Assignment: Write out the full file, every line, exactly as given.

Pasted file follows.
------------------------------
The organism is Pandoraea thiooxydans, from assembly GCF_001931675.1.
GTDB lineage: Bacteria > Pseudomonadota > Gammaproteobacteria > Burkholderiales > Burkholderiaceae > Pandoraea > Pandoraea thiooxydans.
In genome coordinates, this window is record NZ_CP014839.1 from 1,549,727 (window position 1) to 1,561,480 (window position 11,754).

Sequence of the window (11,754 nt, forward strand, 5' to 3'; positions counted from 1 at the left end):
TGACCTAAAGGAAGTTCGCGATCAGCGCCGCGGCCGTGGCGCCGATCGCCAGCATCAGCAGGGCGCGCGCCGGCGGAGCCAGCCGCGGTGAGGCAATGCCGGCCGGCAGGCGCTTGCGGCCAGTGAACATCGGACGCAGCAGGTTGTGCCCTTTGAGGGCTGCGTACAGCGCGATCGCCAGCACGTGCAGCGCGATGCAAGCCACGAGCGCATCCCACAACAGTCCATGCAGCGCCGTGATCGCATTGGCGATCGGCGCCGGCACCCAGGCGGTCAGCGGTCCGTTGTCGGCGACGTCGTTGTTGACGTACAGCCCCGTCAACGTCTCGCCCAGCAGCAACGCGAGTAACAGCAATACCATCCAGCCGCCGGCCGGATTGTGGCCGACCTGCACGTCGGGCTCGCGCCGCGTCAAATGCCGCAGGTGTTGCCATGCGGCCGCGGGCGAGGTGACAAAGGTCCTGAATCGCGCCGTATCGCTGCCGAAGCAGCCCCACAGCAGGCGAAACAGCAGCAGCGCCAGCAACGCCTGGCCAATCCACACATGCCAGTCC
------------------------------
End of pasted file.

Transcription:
The organism is Pandoraea thiooxydans, from assembly GCF_001931675.1.
GTDB lineage: Bacteria > Pseudomonadota > Gammaproteobacteria > Burkholderiales > Burkholderiaceae > Pandoraea > Pandoraea thiooxydans.
In genome coordinates, this window is record NZ_CP014839.1 from 1,549,727 (window position 1) to 1,561,480 (window position 11,754).

Sequence of the window (11,754 nt, forward strand, 5' to 3'; positions counted from 1 at the left end):
TGACCTAAAGGAAGTTCGCGATCAGCGCCGCGGCCGTGGCGCCGATCGCCAGCATCAGCAGGGCGCGCGCCGGCGGAGCCAGCCGCGGTGAGGCAATGCCGGCCGGCAGGCGCTTGCGGCCAGTGAACATCGGACGCAGCAGGTTGTGCCCTTTGAGGGCTGCGTACAGCGCGATCGCCAGCACGTGCAGCGCGATGCAAGCCACGAGCGCATCCCACAACAGTCCATGCAGCGCCGTGATCGCATTGGCGATCGGCGCCGGCACCCAGGCGGTCAGCGGTCCGTTGTCGGCGACGTCGTTGTTGACGTACAGCCCCGTCAACGTCTCGCCCAGCAGCAACGCGAGTAACAGCAATACCATCCAGCCGCCGGCCGGATTGTGGCCGACCTGCACGTCGGGCTCGCGCCGCGTCAAATGCCGCAGGTGTTGCCATGCGGCCGCGGGCGAGGTGACAAAGGTCCTGAATCGCGCCGTATCGCTGCCGAAGCAGCCCCACAGCAGGCGAAACAGCAGCAGCGCCAGCAACGCCTGGCCAATCCACACATGCCAGTCC